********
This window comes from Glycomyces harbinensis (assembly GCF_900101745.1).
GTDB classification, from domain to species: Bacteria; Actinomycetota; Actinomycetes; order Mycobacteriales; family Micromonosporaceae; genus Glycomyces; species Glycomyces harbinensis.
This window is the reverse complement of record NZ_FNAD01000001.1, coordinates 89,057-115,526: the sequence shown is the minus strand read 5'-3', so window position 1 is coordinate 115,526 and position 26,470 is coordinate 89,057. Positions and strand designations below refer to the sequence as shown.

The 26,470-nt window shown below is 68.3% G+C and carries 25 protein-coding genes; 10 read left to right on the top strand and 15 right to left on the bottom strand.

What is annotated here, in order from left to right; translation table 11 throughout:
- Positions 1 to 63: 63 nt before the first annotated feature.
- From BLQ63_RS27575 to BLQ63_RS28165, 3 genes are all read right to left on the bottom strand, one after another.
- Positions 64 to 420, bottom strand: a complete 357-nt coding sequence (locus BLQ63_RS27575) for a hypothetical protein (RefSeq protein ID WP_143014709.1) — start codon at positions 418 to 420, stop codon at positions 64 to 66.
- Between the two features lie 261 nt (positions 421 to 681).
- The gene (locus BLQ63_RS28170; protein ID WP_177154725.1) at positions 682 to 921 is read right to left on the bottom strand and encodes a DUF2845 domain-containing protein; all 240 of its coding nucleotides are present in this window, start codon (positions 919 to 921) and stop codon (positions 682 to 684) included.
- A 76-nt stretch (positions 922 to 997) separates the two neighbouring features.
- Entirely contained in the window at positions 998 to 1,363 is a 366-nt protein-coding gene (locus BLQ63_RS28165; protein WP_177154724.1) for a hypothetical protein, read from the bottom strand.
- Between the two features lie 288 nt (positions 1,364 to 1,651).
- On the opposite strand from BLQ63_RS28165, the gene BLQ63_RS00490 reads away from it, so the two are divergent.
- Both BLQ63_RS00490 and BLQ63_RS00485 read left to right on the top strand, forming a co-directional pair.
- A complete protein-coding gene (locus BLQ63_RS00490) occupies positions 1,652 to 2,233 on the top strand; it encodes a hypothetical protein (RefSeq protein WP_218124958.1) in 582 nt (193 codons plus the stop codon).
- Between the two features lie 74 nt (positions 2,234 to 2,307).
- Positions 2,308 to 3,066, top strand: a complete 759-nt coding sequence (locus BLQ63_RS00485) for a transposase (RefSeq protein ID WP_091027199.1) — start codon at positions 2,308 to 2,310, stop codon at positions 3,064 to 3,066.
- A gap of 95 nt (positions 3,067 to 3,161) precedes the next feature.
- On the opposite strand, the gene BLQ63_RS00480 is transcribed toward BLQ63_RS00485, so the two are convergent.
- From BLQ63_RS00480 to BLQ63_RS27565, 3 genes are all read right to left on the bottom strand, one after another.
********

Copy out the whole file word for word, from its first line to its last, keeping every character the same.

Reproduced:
This window comes from Glycomyces harbinensis (assembly GCF_900101745.1).
GTDB classification, from domain to species: Bacteria; Actinomycetota; Actinomycetes; order Mycobacteriales; family Micromonosporaceae; genus Glycomyces; species Glycomyces harbinensis.
This window is the reverse complement of record NZ_FNAD01000001.1, coordinates 89,057-115,526: the sequence shown is the minus strand read 5'-3', so window position 1 is coordinate 115,526 and position 26,470 is coordinate 89,057. Positions and strand designations below refer to the sequence as shown.

The 26,470-nt window shown below is 68.3% G+C and carries 25 protein-coding genes; 10 read left to right on the top strand and 15 right to left on the bottom strand.

What is annotated here, in order from left to right; translation table 11 throughout:
- Positions 1 to 63: 63 nt before the first annotated feature.
- From BLQ63_RS27575 to BLQ63_RS28165, 3 genes are all read right to left on the bottom strand, one after another.
- Positions 64 to 420, bottom strand: a complete 357-nt coding sequence (locus BLQ63_RS27575) for a hypothetical protein (RefSeq protein ID WP_143014709.1) — start codon at positions 418 to 420, stop codon at positions 64 to 66.
- Between the two features lie 261 nt (positions 421 to 681).
- The gene (locus BLQ63_RS28170; protein ID WP_177154725.1) at positions 682 to 921 is read right to left on the bottom strand and encodes a DUF2845 domain-containing protein; all 240 of its coding nucleotides are present in this window, start codon (positions 919 to 921) and stop codon (positions 682 to 684) included.
- A 76-nt stretch (positions 922 to 997) separates the two neighbouring features.
- Entirely contained in the window at positions 998 to 1,363 is a 366-nt protein-coding gene (locus BLQ63_RS28165; protein WP_177154724.1) for a hypothetical protein, read from the bottom strand.
- Between the two features lie 288 nt (positions 1,364 to 1,651).
- On the opposite strand from BLQ63_RS28165, the gene BLQ63_RS00490 reads away from it, so the two are divergent.
- Both BLQ63_RS00490 and BLQ63_RS00485 read left to right on the top strand, forming a co-directional pair.
- A complete protein-coding gene (locus BLQ63_RS00490) occupies positions 1,652 to 2,233 on the top strand; it encodes a hypothetical protein (RefSeq protein WP_218124958.1) in 582 nt (193 codons plus the stop codon).
- Between the two features lie 74 nt (positions 2,234 to 2,307).
- Positions 2,308 to 3,066, top strand: a complete 759-nt coding sequence (locus BLQ63_RS00485) for a transposase (RefSeq protein ID WP_091027199.1) — start codon at positions 2,308 to 2,310, stop codon at positions 3,064 to 3,066.
- A gap of 95 nt (positions 3,067 to 3,161) precedes the next feature.
- On the opposite strand, the gene BLQ63_RS00480 is transcribed toward BLQ63_RS00485, so the two are convergent.
- From BLQ63_RS00480 to BLQ63_RS27565, 3 genes are all read right to left on the bottom strand, one after another.